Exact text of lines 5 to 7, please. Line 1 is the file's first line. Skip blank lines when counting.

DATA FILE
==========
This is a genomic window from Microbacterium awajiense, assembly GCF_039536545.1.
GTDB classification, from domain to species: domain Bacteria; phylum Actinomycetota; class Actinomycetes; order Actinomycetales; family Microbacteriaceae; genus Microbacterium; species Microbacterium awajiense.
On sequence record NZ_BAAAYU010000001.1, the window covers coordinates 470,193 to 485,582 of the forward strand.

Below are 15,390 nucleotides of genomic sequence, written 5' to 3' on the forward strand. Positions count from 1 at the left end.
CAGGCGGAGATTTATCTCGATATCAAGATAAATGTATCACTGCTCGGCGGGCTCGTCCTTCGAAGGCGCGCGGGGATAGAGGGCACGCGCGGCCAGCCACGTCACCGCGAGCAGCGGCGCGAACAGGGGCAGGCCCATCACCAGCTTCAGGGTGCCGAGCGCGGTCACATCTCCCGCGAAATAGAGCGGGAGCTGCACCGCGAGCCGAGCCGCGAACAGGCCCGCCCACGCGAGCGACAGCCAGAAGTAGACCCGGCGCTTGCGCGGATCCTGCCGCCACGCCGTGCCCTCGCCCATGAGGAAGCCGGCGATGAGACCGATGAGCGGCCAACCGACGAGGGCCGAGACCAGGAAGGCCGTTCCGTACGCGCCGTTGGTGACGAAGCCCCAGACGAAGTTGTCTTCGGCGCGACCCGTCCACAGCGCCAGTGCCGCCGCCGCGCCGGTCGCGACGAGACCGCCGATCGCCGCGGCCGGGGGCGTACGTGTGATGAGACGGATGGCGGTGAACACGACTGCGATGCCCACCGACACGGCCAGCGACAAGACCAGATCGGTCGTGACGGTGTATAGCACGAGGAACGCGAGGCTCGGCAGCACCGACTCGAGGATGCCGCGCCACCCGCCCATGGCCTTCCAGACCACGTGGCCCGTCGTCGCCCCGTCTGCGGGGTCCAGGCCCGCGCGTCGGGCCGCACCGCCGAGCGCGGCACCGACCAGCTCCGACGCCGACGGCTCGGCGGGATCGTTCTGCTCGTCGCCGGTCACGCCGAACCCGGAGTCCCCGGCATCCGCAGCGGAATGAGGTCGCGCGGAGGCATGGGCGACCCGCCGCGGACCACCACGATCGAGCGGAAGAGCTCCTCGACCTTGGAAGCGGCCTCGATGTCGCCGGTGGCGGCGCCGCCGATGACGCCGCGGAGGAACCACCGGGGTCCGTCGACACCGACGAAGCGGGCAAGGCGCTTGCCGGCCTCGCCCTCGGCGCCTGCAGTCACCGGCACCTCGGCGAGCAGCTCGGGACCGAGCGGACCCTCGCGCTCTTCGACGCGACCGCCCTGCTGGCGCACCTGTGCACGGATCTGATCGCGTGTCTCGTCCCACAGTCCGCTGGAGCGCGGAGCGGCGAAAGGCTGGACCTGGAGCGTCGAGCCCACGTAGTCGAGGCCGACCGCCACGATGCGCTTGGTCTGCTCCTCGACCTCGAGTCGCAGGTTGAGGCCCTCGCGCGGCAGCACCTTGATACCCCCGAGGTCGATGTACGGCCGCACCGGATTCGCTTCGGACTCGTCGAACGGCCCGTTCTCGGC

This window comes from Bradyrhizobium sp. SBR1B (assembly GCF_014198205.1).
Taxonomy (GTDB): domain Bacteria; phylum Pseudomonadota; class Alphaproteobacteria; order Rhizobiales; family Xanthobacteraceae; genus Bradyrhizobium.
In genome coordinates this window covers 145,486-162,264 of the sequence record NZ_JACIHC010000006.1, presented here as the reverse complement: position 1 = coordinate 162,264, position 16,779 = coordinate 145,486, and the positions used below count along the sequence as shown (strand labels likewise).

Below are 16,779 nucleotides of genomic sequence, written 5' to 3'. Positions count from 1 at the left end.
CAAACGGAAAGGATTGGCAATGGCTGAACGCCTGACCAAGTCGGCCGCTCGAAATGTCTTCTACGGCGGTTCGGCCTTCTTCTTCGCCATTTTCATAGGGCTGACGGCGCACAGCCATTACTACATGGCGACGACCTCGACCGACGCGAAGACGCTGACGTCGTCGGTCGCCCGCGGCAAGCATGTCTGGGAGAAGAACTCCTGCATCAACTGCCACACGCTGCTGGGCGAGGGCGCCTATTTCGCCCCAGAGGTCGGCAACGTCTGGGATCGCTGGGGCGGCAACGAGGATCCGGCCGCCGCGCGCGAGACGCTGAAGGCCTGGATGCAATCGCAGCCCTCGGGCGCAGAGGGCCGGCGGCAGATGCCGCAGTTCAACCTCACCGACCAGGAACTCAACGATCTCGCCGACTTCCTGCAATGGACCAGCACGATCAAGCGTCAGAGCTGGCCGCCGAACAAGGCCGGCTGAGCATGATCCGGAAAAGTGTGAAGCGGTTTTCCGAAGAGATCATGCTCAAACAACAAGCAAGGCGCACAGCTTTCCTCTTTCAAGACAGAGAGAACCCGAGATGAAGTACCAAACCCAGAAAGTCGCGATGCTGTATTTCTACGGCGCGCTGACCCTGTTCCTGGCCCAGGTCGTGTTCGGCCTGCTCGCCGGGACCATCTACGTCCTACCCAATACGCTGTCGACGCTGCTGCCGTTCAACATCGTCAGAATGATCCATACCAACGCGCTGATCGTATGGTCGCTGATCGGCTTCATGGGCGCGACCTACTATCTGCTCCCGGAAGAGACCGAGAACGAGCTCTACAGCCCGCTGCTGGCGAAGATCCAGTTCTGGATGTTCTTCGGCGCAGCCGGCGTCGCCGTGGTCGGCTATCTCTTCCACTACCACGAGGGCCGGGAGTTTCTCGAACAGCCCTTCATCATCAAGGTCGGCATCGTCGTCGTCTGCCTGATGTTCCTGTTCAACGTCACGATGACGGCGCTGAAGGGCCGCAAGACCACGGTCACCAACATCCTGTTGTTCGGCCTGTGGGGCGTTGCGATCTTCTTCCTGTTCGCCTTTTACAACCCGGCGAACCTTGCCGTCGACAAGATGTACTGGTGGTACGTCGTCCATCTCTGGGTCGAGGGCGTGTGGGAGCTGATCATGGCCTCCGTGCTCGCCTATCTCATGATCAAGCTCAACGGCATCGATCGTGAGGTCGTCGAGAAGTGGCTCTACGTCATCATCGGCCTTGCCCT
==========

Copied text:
CAGGCGGAGATTTATCTCGATATCAAGATAAATGTATCACTGCTCGGCGGGCTCGTCCTTCGAAGGCGCGCGGGGATAGAGGGCACGCGCGGCCAGCCACGTCACCGCGAGCAGCGGCGCGAACAGGGGCAGGCCCATCACCAGCTTCAGGGTGCCGAGCGCGGTCACATCTCCCGCGAAATAGAGCGGGAGCTGCACCGCGAGCCGAGCCGCGAACAGGCCCGCCCACGCGAGCGACAGCCAGAAGTAGACCCGGCGCTTGCGCGGATCCTGCCGCCACGCCGTGCCCTCGCCCATGAGGAAGCCGGCGATGAGACCGATGAGCGGCCAACCGACGAGGGCCGAGACCAGGAAGGCCGTTCCGTACGCGCCGTTGGTGACGAAGCCCCAGACGAAGTTGTCTTCGGCGCGACCCGTCCACAGCGCCAGTGCCGCCGCCGCGCCGGTCGCGACGAGACCGCCGATCGCCGCGGCCGGGGGCGTACGTGTGATGAGACGGATGGCGGTGAACACGACTGCGATGCCCACCGACACGGCCAGCGACAAGACCAGATCGGTCGTGACGGTGTATAGCACGAGGAACGCGAGGCTCGGCAGCACCGACTCGAGGATGCCGCGCCACCCGCCCATGGCCTTCCAGACCACGTGGCCCGTCGTCGCCCCGTCTGCGGGGTCCAGGCCCGCGCGTCGGGCCGCACCGCCGAGCGCGGCACCGACCAGCTCCGACGCCGACGGCTCGGCGGGATCGTTCTGCTCGTCGCCGGTCACGCCGAACCCGGAGTCCCCGGCATCCGCAGCGGAATGAGGTCGCGCGGAGGCATGGGCGACCCGCCGCGGACCACCACGATCGAGCGGAAGAGCTCCTCGACCTTGGAAGCGGCCTCGATGTCGCCGGTGGCGGCGCCGCCGATGACGCCGCGGAGGAACCACCGGGGTCCGTCGACACCGACGAAGCGGGCAAGGCGCTTGCCGGCCTCGCCCTCGGCGCCTGCAGTCACCGGCACCTCGGCGAGCAGCTCGGGACCGAGCGGACCCTCGCGCTCTTCGACGCGACCGCCCTGCTGGCGCACCTGTGCACGGATCTGATCGCGTGTCTCGTCCCACAGTCCGCTGGAGCGCGGAGCGGCGAAAGGCTGGACCTGGAGCGTCGAGCCCACGTAGTCGAGGCCGACCGCCACGATGCGCTTGGTCTGCTCCTCGACCTCGAGTCGCAGGTTGAGGCCCTCGCGCGGCAGCACCTTGATACCCCCGAGGTCGATGTACGGCCGCACCGGATTCGCTTCGGACTCGTCGAACGGCCCGTTCTCGGC

This window comes from Bradyrhizobium sp. SBR1B (assembly GCF_014198205.1).
Taxonomy (GTDB): domain Bacteria; phylum Pseudomonadota; class Alphaproteobacteria; order Rhizobiales; family Xanthobacteraceae; genus Bradyrhizobium.